US Government Played Role in Ecuador’s Decision to Block Julian Assange’s Internet Access

U.S. Urged Ecuador to Act Against WikiLeaks Leader Assange

Ecuador’s government said Tuesday it had partly restricted internet access for Assange, the founder of anti-secrecy group WikiLeaks, who has lived in the South American country’s London embassy for more than four years. A source familiar with the situation says the Ecuadoran government has been frustrated with Assange and his presence at the embassy in London for months and has been considering how best to proceed.

The action came after U.S. officials conveyed their conclusion that Assange is a willing participant in a Russian intelligence operation to undermine the U.S. presidential election, NBC News has learned. U.S. intelligence officials believe Assange knows he is getting the information from Russian intelligence, though they do not believe he is involved in helping plan the hacking, officials told NBC.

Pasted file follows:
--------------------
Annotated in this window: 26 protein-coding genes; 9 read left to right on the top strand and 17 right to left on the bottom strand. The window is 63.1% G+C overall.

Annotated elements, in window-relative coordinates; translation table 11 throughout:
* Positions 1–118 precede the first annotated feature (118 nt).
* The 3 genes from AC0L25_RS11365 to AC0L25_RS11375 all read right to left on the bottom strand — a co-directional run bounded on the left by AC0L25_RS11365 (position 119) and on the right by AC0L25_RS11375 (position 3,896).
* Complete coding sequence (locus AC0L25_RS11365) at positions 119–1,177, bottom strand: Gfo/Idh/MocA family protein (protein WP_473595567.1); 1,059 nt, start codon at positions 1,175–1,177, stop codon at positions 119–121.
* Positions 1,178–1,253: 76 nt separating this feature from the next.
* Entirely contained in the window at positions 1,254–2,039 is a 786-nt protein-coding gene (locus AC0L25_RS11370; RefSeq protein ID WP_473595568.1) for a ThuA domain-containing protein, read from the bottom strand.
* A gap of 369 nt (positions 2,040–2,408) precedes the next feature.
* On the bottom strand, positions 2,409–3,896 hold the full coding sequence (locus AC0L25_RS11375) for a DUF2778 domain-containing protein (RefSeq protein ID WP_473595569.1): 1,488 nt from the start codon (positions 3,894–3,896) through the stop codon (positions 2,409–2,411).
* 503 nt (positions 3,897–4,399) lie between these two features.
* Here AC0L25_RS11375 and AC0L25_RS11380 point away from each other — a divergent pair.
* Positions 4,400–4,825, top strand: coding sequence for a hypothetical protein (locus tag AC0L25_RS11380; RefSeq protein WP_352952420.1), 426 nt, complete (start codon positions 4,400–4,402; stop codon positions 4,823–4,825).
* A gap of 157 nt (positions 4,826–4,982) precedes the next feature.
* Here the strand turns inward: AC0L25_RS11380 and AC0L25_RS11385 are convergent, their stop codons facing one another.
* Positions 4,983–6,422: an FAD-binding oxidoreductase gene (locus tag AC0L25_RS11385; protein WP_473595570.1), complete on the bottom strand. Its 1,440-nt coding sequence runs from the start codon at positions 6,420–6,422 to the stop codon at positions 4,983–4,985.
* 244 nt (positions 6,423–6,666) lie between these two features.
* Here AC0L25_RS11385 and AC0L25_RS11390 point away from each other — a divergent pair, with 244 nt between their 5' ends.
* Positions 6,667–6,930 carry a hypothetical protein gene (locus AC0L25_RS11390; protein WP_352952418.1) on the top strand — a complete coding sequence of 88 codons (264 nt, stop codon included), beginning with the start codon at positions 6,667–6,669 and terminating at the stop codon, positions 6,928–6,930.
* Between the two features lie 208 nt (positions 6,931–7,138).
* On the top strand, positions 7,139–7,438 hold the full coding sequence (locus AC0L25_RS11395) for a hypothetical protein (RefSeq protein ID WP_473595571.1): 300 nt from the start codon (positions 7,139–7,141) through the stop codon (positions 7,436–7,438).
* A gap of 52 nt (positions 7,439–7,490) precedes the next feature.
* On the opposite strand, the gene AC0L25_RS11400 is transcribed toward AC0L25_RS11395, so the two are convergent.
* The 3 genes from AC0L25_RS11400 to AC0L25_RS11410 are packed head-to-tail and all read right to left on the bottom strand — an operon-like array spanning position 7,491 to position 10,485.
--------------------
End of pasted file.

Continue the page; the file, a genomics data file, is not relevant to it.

“The general view is he is a willing participant in the Russian scheme but not an active plotter in it. They just realized they could use him,” said a senior intelligence official.

WikiLeaks has been posting the private emails of Clinton adviser John Podesta and other Democratic officials that the U.S. says were hacked by, or on behalf of, Russian intelligence agencies. WikiLeaks said Assange’s internet access was cut off Sunday. In a statement, Ecuador said the decision was its own.

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